When a long-running series loses its biggest star, it’s often an indicator that the show is on its last legs. But with the departure of Andrew Lincoln, The Walking Dead hardly staggered through its ninth season like a zombie. In all fairness to Lincoln and his character Rick Grimes, the jump in quality since his departure probably has nothing to do with him directly. It’s more likely that showrunner Angela Kang brought fresh energy to the production when she took over the reins. Season 9 was the show’s strongest in years, emerging from the dumpster fire that was the Savior War with new characters, new villains, and a fresh outlook.
With Season 10 set to premiere this Sunday, here are a few reasons The Walking Dead is enjoying a renaissance.
The Walking Dead has always been a bit cagey about exactly how many days have elapsed between various events, but — with the exception of a tiny leap forward here and there — it’s often crept forward at a glacial pace. The span of time from the heroes’ first arrival at Alexandria to their first face-to-face encounter with Negan was allegedly two months, and from there to the end of the Savior War was another 30 days by even the most conservative fan estimates — but it took the show nearly four years to get there.
That’s why it was particularly refreshing when we were given roughly half an episode to mourn Rick's loss, before the show decided to yada-yada an entire 18 months, pause for a few episodes, then jump ahead another six years. If things had continued at the previous pace, we would have never recovered from his departure. The time jump effectively hit a reset button and opened the door for a new story arc to begin without having to contend with Rick’s lingering ghost.
While Seasons 7 and 8 hit most of the high points of the Savior War as they were outlined in the comics, they often lost the thread, going off on inexplicable, multi-episode tangents in the name of fleshing out the Saviors and assigning side quests to various characters. By the time Negan was captured and the Sanctuary fell, the show had hemorrhaged viewers, pulling in barely half the audience it had enjoyed at its peak.
With Negan’s threat contained, the next chapter in the story finds a group of newcomers, led by Magna (Nadia Hilker) encountering the settlement at Alexandria and quickly finding their lots thrown in with the main cast as another band of newcomers, nicknamed “The Whisperers,” emerges to threaten them all. The first appearance of the Whisperers, while already deeply creepy and surprising in the comics, was downright chilling when brought to life for television.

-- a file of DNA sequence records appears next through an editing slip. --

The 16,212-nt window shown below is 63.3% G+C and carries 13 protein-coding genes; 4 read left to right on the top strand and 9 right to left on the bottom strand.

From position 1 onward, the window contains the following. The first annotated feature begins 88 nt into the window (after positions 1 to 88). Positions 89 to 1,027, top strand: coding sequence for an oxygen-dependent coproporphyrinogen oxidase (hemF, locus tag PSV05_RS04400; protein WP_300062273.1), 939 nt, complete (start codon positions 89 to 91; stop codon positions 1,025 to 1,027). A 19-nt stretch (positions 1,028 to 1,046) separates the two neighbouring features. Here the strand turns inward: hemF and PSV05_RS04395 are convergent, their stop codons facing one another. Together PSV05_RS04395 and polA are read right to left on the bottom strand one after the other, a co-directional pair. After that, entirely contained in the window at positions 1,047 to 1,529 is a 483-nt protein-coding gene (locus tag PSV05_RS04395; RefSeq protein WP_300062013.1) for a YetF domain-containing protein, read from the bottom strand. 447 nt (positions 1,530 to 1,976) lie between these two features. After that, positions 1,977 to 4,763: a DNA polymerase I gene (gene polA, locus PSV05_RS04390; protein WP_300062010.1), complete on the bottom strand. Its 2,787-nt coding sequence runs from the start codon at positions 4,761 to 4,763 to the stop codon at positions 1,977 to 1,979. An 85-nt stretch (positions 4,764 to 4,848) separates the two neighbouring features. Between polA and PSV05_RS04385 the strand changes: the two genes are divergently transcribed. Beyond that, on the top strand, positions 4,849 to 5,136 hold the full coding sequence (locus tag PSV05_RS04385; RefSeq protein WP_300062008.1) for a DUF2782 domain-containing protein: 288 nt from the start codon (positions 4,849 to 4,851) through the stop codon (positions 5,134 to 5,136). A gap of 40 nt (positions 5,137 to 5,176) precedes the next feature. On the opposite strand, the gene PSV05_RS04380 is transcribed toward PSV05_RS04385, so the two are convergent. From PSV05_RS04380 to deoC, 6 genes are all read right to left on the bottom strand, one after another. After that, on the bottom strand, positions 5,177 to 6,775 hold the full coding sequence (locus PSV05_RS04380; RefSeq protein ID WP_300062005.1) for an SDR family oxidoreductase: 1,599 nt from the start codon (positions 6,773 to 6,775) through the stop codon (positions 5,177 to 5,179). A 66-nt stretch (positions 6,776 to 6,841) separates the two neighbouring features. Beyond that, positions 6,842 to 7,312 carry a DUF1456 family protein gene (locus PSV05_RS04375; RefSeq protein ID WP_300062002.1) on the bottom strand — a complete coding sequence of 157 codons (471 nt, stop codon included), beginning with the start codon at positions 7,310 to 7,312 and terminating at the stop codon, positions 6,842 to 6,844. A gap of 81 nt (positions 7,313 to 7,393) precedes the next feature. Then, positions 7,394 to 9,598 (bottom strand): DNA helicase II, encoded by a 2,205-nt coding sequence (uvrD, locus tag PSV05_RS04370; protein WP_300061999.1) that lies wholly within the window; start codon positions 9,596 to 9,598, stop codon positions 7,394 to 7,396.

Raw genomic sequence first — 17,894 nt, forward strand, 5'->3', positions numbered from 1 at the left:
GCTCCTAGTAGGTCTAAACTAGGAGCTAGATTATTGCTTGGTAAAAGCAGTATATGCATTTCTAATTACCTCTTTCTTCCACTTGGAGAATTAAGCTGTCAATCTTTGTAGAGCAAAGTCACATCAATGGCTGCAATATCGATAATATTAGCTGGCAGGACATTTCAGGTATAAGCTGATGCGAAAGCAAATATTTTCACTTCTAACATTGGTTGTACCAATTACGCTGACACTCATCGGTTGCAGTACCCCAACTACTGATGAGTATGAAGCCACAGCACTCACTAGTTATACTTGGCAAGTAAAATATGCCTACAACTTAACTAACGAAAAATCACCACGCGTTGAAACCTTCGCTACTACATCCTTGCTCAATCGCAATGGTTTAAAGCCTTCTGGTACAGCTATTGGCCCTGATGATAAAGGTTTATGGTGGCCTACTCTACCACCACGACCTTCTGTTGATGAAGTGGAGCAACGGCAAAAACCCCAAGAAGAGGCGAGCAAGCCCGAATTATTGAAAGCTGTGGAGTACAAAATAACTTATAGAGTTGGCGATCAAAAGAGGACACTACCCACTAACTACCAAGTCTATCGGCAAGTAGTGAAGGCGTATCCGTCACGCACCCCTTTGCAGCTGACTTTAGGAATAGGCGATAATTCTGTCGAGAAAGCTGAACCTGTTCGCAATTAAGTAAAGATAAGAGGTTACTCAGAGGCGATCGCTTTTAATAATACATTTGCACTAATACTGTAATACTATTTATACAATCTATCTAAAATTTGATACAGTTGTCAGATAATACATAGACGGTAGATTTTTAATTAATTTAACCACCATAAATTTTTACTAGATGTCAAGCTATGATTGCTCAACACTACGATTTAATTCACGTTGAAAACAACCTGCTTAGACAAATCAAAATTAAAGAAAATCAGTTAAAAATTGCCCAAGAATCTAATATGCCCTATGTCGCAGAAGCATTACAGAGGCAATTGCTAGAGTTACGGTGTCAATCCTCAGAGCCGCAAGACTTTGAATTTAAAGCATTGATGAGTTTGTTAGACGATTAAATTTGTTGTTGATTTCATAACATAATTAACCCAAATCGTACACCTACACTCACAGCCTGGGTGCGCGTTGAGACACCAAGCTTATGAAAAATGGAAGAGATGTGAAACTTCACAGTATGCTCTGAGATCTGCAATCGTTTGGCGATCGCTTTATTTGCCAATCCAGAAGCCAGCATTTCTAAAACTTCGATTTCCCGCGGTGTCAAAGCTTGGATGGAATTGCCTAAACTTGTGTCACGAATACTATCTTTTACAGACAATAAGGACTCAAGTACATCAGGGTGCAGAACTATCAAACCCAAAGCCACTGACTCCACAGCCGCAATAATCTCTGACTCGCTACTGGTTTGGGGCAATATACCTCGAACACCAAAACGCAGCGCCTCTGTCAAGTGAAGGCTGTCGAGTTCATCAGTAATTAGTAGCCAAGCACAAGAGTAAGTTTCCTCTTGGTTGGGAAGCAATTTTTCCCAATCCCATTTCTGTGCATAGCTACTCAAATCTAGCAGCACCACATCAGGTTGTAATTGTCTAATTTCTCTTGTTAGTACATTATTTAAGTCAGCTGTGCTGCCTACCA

For readers of the comics that inspired the show, there’s plenty of joy in watching a memorable tableau from the comic brought to life on the screen, but it would be extremely unsatisfying if the show delivered every plot point from the source material exactly as written. While not every attempt to stray from the comic path is successful, the series kept viewers on their toes throughout Season 9 by twisting and riffing on the source material (as opposed to just packing it with filler as it has frequently done in recent seasons).
One of the most effective tactics was to assign a major death from the comics to an entirely different character on the show, and there was no better place to do this, narratively speaking, than the end of Season 9. As Season 9 built to the crushing, gory climax, every comic reader knew what to expect, everyone was on the edge of their seats whether they knew what was coming or not, and the reveal at the end of the penultimate episode (depicting just who would fall victim to the Whisperers) was beautifully shot and even more shocking than it had been in the comics. The fallout from The Whisperers’ final, chaotic statement sets things up for further confrontations between their group and our heroes in Season 10.
The Walking Dead has always been an ensemble show with something of a revolving door, which may be one reason it was able to withstand the loss of Rick so well. Of the original first-season cast, only Carol (Melissa McBride) and Daryl (Norman Reedus) remain. Throughout Season 9, standout moments from old favorites like Aaron (Ross Marquand), Eugene (Josh McDermitt), and Rosita (Christian Serratos) were mixed in with a surprisingly likable influx of newcomers, including Connie (Lauren Ridloff) and Lydia (Cassady McClincy). The bulk of the leadership duties now seem to fall squarely on the shoulders of Michonne (Danai Guirira), who’s proven she is more than up for the challenge. (And given that this is Guirira’s own final season on the show, it’s nice that she doesn’t have to hog the spotlight for her final days.)
And while your college drama professor might find some of Samantha Morton’s choices as Alpha a little questionable, you have to admit that no TV villain anywhere is having more fun. Watching the Oscar-nominated actress tear into this strange, brutal role with unparalleled gusto has been one of the highlights of the entire series so far. Even Jeffrey Dean Morgan doesn’t savor his role half as much. Perhaps the most anticipated and speculated-on moment of Season 10 is what will happen when the two biggest villains of the series finally meet face to face.
The Walking Dead returns Sunday October 6th at 9:00 PM ET on AMC
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Jessica Liese has been writing and podcasting about TV since 2012. Follow her on Twitter at @HaymakerHattie.
TOPICS: The Walking Dead, Andrew Lincoln, Angela Kang, Cassady McClincy, Christian Serratos, Danai Gurira, Josh McDermitt, Melissa McBride, Nadia Hilker, Ross Marquand, Samantha Morton